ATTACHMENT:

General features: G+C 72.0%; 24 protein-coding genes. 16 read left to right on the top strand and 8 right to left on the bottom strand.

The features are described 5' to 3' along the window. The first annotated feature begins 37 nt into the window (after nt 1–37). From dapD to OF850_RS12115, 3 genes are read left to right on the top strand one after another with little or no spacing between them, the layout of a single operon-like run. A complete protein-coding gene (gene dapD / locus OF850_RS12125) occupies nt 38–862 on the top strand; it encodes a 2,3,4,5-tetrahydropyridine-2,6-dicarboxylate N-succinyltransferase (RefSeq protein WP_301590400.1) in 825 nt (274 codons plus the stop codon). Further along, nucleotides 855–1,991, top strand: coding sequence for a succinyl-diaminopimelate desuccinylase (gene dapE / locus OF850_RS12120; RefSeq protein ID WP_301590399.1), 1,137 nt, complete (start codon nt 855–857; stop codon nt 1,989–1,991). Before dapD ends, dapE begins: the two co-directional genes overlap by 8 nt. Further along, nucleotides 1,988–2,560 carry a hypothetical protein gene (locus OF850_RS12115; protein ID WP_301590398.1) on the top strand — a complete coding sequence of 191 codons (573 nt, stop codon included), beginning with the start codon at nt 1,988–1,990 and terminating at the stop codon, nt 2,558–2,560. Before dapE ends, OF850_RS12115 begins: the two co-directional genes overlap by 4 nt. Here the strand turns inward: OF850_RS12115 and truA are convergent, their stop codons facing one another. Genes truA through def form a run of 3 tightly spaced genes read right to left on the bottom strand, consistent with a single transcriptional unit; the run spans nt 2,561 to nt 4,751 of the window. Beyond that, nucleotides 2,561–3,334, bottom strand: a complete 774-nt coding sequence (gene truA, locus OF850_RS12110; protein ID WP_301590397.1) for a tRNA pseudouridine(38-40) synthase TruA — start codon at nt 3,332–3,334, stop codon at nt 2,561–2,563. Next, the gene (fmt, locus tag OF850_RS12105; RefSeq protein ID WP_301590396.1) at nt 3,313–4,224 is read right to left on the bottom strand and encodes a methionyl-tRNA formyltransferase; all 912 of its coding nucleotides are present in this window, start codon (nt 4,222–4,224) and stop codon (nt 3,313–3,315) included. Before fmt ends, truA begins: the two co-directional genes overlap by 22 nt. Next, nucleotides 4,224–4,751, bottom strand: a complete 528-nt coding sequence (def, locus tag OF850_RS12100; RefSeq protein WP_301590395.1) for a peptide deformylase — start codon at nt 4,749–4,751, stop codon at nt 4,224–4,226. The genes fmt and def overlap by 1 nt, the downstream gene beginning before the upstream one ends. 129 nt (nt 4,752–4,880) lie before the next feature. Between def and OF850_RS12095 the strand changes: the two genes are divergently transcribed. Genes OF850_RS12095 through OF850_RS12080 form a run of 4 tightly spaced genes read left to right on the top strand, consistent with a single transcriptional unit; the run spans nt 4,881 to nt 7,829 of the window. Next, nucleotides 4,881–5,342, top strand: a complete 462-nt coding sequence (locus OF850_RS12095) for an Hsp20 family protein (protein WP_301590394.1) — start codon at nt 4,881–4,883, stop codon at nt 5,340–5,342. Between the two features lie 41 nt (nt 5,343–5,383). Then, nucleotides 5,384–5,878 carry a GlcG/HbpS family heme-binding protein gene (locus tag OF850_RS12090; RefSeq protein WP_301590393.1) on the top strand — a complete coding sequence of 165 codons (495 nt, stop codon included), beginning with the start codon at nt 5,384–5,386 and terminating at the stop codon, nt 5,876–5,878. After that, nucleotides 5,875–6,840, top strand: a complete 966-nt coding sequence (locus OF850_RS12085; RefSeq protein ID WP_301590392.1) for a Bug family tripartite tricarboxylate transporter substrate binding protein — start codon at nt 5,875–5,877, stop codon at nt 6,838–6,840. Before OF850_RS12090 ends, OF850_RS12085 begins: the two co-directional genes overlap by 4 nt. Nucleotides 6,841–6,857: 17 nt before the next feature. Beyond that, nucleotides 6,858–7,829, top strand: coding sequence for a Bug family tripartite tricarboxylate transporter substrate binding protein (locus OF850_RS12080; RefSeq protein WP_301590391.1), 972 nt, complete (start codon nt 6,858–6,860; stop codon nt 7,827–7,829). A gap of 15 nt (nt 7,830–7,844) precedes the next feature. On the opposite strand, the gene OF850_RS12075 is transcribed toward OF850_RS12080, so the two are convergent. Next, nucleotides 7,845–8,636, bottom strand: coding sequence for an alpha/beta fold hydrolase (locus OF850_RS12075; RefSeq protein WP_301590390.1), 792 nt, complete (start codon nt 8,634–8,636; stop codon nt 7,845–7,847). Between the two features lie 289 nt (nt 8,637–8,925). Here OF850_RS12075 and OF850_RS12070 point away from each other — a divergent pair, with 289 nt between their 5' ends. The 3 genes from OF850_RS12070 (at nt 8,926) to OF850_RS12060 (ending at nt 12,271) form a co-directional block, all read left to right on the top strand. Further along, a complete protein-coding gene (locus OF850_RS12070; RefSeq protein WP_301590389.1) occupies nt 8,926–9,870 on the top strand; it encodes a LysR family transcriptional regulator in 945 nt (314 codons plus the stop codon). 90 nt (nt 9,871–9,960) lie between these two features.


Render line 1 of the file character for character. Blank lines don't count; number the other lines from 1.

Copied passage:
General features: G+C 72.0%; 24 protein-coding genes. 16 read left to right on the top strand and 8 right to left on the bottom strand.